Strange Bedfellows

The Washington Times (Washington, DC), July 14, 2004 | Go to article overview

Strange Bedfellows


Byline: John McCaslin, THE WASHINGTON TIMES

Strange bedfellows

"Here's one apple that fell far from the tree," boasts Ann Lewis of the Democratic Senatorial Campaign Committee.

"Ron Reagan, the son of former President Ronald Reagan - hailed 'father' of modern conservatism - is a candid critic of the Bush administration and will speak at the Democratic National Convention in Boston on July 27."

"Ouch, that one hurts," she says.

Speaking of hurting, the Democratic Party had better warn Virginia Democratic Rep. James P. Moran not to remind the young Mr. Reagan during the Democratic convention of his pledge to do everything in his power to remove his late father's name from Ronald Reagan Washington National Airport.

Restoring dignity

Speaking of former President Reagan and Virginia Rep. James P. Moran, it so happens that the Democratic incumbent's Republican opponent in this 2004 election year is Lisa Marie Cheney, whose husband, U.S. Navy Cmdr. David Peter Cheney - no relation to Vice President Dick Cheney - recently completed a tour aboard the new aircraft carrier USS Ronald Reagan.

In fact, Mrs. Cheney stood alongside her husband on the carrier's hangar deck last summer when her husband welcomed former first lady Nancy Reagan on board for the ship's commissioning.

By her own right, Mrs. Cheney is an authority on defense. She's the president of a national security firm specializing in missile defense, and if elected to Congress pledges to provide U.S. troops with the most advanced technology and equipment. She also proposes to work closely with President Bush and Homeland Security Secretary Tom Ridge on domestic security for the Washington area.

Beyond that, Mrs. Cheney has made "restoring dignity" to Northern Virginia's left-leaning 8th District her campaign slogan, citing Mr. Moran's long list of personal troubles since first being elected to Congress in 1990.

It includes Mr. Moran's questionable financial dealings with people who had business before Congress, his "discriminative" statements aimed at certain segments of the community, his Sunday verbal fight with his Catholic pastor over abortion, and his rowdy if not violent behavior on Capitol Hill, including shoving a fellow member of Congress off the floor of the House. …

The rest of this article is only available to active members of Questia

Already a member? Log in now.

Notes for this article

Add a new note
If you are trying to select text to create highlights or citations, remember that you must now click or tap on the first word, and then click or tap on the last word.
One moment ...
Default project is now your active project.
Project items

Items saved from this article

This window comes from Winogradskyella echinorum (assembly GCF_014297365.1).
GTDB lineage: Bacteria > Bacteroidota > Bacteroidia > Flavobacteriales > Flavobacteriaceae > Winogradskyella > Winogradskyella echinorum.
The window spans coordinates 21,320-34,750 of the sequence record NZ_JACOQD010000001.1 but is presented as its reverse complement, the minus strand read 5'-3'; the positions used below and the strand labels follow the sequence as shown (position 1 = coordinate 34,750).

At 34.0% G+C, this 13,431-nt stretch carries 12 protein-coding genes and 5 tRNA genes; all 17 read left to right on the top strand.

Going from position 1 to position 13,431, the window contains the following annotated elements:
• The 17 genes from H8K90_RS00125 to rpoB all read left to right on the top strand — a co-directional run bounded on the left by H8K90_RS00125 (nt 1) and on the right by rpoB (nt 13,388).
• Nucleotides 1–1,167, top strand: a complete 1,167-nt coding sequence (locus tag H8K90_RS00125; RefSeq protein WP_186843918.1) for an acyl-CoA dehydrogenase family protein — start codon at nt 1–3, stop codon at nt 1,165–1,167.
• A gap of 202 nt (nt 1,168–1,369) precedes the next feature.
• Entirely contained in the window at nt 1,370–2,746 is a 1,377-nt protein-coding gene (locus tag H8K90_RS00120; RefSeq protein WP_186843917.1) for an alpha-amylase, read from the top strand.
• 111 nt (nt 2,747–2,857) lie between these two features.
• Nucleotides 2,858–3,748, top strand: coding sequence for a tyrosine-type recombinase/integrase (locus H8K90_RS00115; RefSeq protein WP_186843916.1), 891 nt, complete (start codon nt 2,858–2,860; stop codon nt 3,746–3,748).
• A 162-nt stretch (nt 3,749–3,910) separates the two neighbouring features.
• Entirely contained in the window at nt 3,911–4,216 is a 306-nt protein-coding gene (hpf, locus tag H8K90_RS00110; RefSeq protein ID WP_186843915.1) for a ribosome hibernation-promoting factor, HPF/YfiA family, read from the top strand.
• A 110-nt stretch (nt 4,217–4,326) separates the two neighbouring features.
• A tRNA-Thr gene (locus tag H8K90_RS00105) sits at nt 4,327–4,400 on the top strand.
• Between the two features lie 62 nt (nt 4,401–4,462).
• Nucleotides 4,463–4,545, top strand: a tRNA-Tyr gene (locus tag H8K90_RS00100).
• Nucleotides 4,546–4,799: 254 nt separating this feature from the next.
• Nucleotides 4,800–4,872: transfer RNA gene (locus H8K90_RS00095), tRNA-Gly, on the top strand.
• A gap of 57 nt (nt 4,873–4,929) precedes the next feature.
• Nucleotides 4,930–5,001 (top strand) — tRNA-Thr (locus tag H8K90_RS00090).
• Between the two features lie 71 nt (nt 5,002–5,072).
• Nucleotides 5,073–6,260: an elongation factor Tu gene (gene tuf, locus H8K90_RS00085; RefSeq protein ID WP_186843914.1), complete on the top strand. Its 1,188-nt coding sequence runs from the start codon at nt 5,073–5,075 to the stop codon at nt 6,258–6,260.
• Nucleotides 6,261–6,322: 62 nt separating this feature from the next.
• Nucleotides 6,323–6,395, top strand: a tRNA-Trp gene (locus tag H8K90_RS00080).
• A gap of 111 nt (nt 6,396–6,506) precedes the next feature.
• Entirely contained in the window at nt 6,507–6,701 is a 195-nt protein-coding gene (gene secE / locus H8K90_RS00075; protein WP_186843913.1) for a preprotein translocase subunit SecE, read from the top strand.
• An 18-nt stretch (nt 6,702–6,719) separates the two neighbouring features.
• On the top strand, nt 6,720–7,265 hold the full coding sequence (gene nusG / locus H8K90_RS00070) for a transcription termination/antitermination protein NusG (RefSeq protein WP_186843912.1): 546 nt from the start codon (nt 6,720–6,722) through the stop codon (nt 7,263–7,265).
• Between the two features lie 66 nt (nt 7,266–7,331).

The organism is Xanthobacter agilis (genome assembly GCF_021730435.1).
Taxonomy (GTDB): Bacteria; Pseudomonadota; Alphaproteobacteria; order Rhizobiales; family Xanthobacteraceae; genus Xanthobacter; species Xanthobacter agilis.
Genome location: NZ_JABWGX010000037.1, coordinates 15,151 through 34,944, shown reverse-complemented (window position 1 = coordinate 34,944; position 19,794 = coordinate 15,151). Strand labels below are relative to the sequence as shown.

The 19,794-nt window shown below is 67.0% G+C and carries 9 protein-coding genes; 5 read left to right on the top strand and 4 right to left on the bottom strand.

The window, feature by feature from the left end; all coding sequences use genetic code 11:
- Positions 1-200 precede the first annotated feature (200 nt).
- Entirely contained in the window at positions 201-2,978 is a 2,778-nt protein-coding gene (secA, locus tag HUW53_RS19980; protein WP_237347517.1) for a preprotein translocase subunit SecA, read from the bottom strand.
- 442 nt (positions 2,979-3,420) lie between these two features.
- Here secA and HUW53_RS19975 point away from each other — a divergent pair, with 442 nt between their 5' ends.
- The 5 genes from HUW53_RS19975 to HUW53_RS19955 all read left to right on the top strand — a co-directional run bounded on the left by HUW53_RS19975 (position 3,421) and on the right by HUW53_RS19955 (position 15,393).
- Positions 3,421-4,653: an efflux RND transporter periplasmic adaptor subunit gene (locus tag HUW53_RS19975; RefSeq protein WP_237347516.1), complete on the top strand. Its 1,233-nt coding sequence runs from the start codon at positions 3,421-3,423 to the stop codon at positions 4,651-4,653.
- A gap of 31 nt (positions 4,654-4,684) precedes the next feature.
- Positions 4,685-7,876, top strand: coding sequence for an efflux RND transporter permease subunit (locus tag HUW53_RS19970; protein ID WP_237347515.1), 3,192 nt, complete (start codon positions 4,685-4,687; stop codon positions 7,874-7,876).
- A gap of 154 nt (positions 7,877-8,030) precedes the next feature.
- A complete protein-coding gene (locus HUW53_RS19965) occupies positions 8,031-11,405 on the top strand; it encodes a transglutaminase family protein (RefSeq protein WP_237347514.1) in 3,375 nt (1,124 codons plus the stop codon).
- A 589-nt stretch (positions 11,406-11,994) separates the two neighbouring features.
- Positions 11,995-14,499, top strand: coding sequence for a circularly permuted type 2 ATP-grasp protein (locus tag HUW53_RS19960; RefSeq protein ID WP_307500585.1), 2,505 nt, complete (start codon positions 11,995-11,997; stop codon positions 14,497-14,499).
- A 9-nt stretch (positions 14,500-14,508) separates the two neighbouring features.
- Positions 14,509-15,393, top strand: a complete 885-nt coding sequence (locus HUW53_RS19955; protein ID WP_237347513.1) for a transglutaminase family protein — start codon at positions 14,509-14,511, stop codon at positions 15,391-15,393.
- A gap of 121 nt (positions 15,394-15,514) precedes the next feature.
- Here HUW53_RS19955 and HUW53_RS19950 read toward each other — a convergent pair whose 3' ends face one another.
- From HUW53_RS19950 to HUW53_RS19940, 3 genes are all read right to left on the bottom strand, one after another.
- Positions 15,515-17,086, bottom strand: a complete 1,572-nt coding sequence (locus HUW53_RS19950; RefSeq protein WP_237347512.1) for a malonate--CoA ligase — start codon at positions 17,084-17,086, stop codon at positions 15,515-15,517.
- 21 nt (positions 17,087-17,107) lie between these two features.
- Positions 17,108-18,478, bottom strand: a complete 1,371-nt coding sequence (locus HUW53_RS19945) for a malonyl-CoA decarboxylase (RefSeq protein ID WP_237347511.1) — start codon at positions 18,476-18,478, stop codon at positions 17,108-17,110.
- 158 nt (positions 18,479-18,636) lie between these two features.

This article has been saved
Highlights (0)
Some of your highlights are legacy items.

Highlights saved before July 30, 2012 will not be displayed on their respective source pages.

You can easily re-create the highlights by opening the book page or article, selecting the text, and clicking “Highlight.”

Citations (0)
Some of your citations are legacy items.

Any citation created before July 30, 2012 will labeled as a “Cited page.” New citations will be saved as cited passages, pages or articles.

We also added the ability to view new citations from your projects or the book or article where you created them.

Notes (0)
Bookmarks (0)

You have no saved items from this article

Project items include:
  • Saved book/article
  • Highlights
  • Quotes/citations
  • Notes
  • Bookmarks
Notes
Cite this article

Cited article

Style
Citations are available only to our active members.
Buy instant access to cite pages or passages in MLA, APA and Chicago citation styles.

(Einhorn, 1992, p. 25)

(Einhorn 25)

1. Lois J. Einhorn, Abraham Lincoln, the Orator: Penetrating the Lincoln Legend (Westport, CT: Greenwood Press, 1992), 25, http://www.questia.com/read/27419298.

Cited article

Strange Bedfellows
Settings

Settings

Typeface
Text size Smaller Larger Reset View mode
Search within

Search within this article

Look up

Look up a word

  • Dictionary
  • Thesaurus
Please submit a word or phrase above.
Print this page

Print this page

Why can't I print more than one page at a time?

Help
Full screen

matching results for page

    Questia reader help

    How to highlight and cite specific passages

    1. Click or tap the first word you want to select.
    2. Click or tap the last word you want to select, and you’ll see everything in between get selected.
    3. You’ll then get a menu of options like creating a highlight or a citation from that passage of text.

    OK, got it!

    Cited passage

    Style
    Citations are available only to our active members.
    Buy instant access to cite pages or passages in MLA, APA and Chicago citation styles.

    "Portraying himself as an honest, ordinary person helped Lincoln identify with his audiences." (Einhorn, 1992, p. 25).

    "Portraying himself as an honest, ordinary person helped Lincoln identify with his audiences." (Einhorn 25)

    "Portraying himself as an honest, ordinary person helped Lincoln identify with his audiences."1

    1. Lois J. Einhorn, Abraham Lincoln, the Orator: Penetrating the Lincoln Legend (Westport, CT: Greenwood Press, 1992), 25, http://www.questia.com/read/27419298.

    Cited passage

    Thanks for trying Questia!

    Please continue trying out our research tools, but please note, full functionality is available only to our active members.

    Your work will be lost once you leave this Web page.

    Buy instant access to save your work.

    Already a member? Log in now.

    Oops!

    An unknown error has occurred. Please click the button below to reload the page. If the problem persists, please try again in a little while.